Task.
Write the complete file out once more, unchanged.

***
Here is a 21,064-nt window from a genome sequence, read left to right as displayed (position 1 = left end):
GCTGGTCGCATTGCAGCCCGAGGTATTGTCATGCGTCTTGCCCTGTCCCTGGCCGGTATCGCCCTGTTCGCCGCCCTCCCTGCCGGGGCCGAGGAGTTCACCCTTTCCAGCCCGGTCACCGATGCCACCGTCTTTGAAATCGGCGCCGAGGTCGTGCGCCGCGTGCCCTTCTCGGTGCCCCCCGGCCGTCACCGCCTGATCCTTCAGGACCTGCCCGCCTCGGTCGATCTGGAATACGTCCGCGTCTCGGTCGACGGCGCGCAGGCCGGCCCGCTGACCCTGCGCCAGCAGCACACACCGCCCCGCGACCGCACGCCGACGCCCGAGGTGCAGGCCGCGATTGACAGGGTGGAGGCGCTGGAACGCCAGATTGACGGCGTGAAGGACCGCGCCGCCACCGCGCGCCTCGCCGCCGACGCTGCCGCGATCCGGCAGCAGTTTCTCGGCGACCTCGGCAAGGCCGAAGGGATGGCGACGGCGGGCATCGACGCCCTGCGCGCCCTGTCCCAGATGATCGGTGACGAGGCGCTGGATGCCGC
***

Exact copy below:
Here is a 21,064-nt window from a genome sequence, read left to right as displayed (position 1 = left end):
GCTGGTCGCATTGCAGCCCGAGGTATTGTCATGCGTCTTGCCCTGTCCCTGGCCGGTATCGCCCTGTTCGCCGCCCTCCCTGCCGGGGCCGAGGAGTTCACCCTTTCCAGCCCGGTCACCGATGCCACCGTCTTTGAAATCGGCGCCGAGGTCGTGCGCCGCGTGCCCTTCTCGGTGCCCCCCGGCCGTCACCGCCTGATCCTTCAGGACCTGCCCGCCTCGGTCGATCTGGAATACGTCCGCGTCTCGGTCGACGGCGCGCAGGCCGGCCCGCTGACCCTGCGCCAGCAGCACACACCGCCCCGCGACCGCACGCCGACGCCCGAGGTGCAGGCCGCGATTGACAGGGTGGAGGCGCTGGAACGCCAGATTGACGGCGTGAAGGACCGCGCCGCCACCGCGCGCCTCGCCGCCGACGCTGCCGCGATCCGGCAGCAGTTTCTCGGCGACCTCGGCAAGGCCGAAGGGATGGCGACGGCGGGCATCGACGCCCTGCGCGCCCTGTCCCAGATGATCGGTGACGAGGCGCTGGATGCCGC